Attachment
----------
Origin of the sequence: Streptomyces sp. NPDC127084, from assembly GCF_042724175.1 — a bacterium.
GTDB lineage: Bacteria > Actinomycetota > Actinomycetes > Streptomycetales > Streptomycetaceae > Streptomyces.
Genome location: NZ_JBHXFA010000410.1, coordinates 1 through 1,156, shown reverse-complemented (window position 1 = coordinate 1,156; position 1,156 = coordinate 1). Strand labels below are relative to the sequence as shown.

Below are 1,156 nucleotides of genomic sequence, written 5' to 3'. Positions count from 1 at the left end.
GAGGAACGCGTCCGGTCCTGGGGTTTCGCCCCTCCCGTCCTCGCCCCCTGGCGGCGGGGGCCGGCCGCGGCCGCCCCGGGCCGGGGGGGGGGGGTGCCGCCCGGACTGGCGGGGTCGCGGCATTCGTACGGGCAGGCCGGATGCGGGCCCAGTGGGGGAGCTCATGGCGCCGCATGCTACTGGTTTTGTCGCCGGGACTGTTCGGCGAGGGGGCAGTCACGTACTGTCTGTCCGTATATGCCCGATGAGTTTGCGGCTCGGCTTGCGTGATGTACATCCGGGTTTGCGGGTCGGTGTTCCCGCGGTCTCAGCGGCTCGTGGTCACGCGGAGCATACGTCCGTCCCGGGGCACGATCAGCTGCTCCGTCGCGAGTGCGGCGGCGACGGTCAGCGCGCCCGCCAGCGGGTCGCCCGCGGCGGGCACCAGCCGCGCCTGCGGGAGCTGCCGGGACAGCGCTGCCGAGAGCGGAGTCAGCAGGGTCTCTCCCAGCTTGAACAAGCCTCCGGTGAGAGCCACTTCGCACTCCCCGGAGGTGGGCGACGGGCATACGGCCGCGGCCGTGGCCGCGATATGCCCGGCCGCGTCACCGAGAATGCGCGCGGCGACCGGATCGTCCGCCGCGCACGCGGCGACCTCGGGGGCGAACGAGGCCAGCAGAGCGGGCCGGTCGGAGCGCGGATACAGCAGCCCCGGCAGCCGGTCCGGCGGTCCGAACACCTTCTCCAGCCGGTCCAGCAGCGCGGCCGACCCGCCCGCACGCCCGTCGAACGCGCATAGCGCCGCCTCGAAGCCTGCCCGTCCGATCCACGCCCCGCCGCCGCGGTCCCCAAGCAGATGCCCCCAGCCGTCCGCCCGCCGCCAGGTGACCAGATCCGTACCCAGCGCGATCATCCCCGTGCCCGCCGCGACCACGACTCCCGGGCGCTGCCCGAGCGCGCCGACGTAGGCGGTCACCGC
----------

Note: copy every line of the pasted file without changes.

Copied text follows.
Origin of the sequence: Streptomyces sp. NPDC127084, from assembly GCF_042724175.1 — a bacterium.
GTDB lineage: Bacteria > Actinomycetota > Actinomycetes > Streptomycetales > Streptomycetaceae > Streptomyces.
Genome location: NZ_JBHXFA010000410.1, coordinates 1 through 1,156, shown reverse-complemented (window position 1 = coordinate 1,156; position 1,156 = coordinate 1). Strand labels below are relative to the sequence as shown.

Below are 1,156 nucleotides of genomic sequence, written 5' to 3'. Positions count from 1 at the left end.
GAGGAACGCGTCCGGTCCTGGGGTTTCGCCCCTCCCGTCCTCGCCCCCTGGCGGCGGGGGCCGGCCGCGGCCGCCCCGGGCCGGGGGGGGGGGGTGCCGCCCGGACTGGCGGGGTCGCGGCATTCGTACGGGCAGGCCGGATGCGGGCCCAGTGGGGGAGCTCATGGCGCCGCATGCTACTGGTTTTGTCGCCGGGACTGTTCGGCGAGGGGGCAGTCACGTACTGTCTGTCCGTATATGCCCGATGAGTTTGCGGCTCGGCTTGCGTGATGTACATCCGGGTTTGCGGGTCGGTGTTCCCGCGGTCTCAGCGGCTCGTGGTCACGCGGAGCATACGTCCGTCCCGGGGCACGATCAGCTGCTCCGTCGCGAGTGCGGCGGCGACGGTCAGCGCGCCCGCCAGCGGGTCGCCCGCGGCGGGCACCAGCCGCGCCTGCGGGAGCTGCCGGGACAGCGCTGCCGAGAGCGGAGTCAGCAGGGTCTCTCCCAGCTTGAACAAGCCTCCGGTGAGAGCCACTTCGCACTCCCCGGAGGTGGGCGACGGGCATACGGCCGCGGCCGTGGCCGCGATATGCCCGGCCGCGTCACCGAGAATGCGCGCGGCGACCGGATCGTCCGCCGCGCACGCGGCGACCTCGGGGGCGAACGAGGCCAGCAGAGCGGGCCGGTCGGAGCGCGGATACAGCAGCCCCGGCAGCCGGTCCGGCGGTCCGAACACCTTCTCCAGCCGGTCCAGCAGCGCGGCCGACCCGCCCGCACGCCCGTCGAACGCGCATAGCGCCGCCTCGAAGCCTGCCCGTCCGATCCACGCCCCGCCGCCGCGGTCCCCAAGCAGATGCCCCCAGCCGTCCGCCCGCCGCCAGGTGACCAGATCCGTACCCAGCGCGATCATCCCCGTGCCCGCCGCGACCACGACTCCCGGGCGCTGCCCGAGCGCGCCGACGTAGGCGGTCACCGC